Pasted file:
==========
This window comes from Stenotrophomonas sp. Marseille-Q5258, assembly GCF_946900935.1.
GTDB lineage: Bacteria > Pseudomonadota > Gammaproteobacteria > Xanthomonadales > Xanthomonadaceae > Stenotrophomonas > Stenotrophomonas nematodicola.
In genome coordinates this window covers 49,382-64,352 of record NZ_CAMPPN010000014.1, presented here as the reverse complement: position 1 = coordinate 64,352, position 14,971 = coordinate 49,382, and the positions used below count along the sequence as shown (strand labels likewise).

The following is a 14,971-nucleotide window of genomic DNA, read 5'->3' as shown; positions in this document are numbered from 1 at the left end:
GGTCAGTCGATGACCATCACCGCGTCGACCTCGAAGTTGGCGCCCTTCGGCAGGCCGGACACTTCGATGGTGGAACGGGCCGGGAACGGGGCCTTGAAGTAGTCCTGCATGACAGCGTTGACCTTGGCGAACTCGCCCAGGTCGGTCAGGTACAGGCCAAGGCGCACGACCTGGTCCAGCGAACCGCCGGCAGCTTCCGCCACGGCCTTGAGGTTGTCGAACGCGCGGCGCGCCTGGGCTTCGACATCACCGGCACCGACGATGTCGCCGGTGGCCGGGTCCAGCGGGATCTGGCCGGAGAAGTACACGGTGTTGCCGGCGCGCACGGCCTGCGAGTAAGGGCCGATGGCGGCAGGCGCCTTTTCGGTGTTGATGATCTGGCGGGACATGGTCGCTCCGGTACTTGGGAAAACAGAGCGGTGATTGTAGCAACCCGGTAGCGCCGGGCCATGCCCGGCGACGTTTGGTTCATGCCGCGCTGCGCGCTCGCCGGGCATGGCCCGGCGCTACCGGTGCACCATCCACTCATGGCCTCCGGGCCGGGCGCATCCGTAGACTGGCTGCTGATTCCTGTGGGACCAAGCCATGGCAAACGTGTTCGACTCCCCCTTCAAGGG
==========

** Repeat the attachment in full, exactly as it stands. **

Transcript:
This window comes from Stenotrophomonas sp. Marseille-Q5258, assembly GCF_946900935.1.
GTDB lineage: Bacteria > Pseudomonadota > Gammaproteobacteria > Xanthomonadales > Xanthomonadaceae > Stenotrophomonas > Stenotrophomonas nematodicola.
In genome coordinates this window covers 49,382-64,352 of record NZ_CAMPPN010000014.1, presented here as the reverse complement: position 1 = coordinate 64,352, position 14,971 = coordinate 49,382, and the positions used below count along the sequence as shown (strand labels likewise).

The following is a 14,971-nucleotide window of genomic DNA, read 5'->3' as shown; positions in this document are numbered from 1 at the left end:
GGTCAGTCGATGACCATCACCGCGTCGACCTCGAAGTTGGCGCCCTTCGGCAGGCCGGACACTTCGATGGTGGAACGGGCCGGGAACGGGGCCTTGAAGTAGTCCTGCATGACAGCGTTGACCTTGGCGAACTCGCCCAGGTCGGTCAGGTACAGGCCAAGGCGCACGACCTGGTCCAGCGAACCGCCGGCAGCTTCCGCCACGGCCTTGAGGTTGTCGAACGCGCGGCGCGCCTGGGCTTCGACATCACCGGCACCGACGATGTCGCCGGTGGCCGGGTCCAGCGGGATCTGGCCGGAGAAGTACACGGTGTTGCCGGCGCGCACGGCCTGCGAGTAAGGGCCGATGGCGGCAGGCGCCTTTTCGGTGTTGATGATCTGGCGGGACATGGTCGCTCCGGTACTTGGGAAAACAGAGCGGTGATTGTAGCAACCCGGTAGCGCCGGGCCATGCCCGGCGACGTTTGGTTCATGCCGCGCTGCGCGCTCGCCGGGCATGGCCCGGCGCTACCGGTGCACCATCCACTCATGGCCTCCGGGCCGGGCGCATCCGTAGACTGGCTGCTGATTCCTGTGGGACCAAGCCATGGCAAACGTGTTCGACTCCCCCTTCAAGGG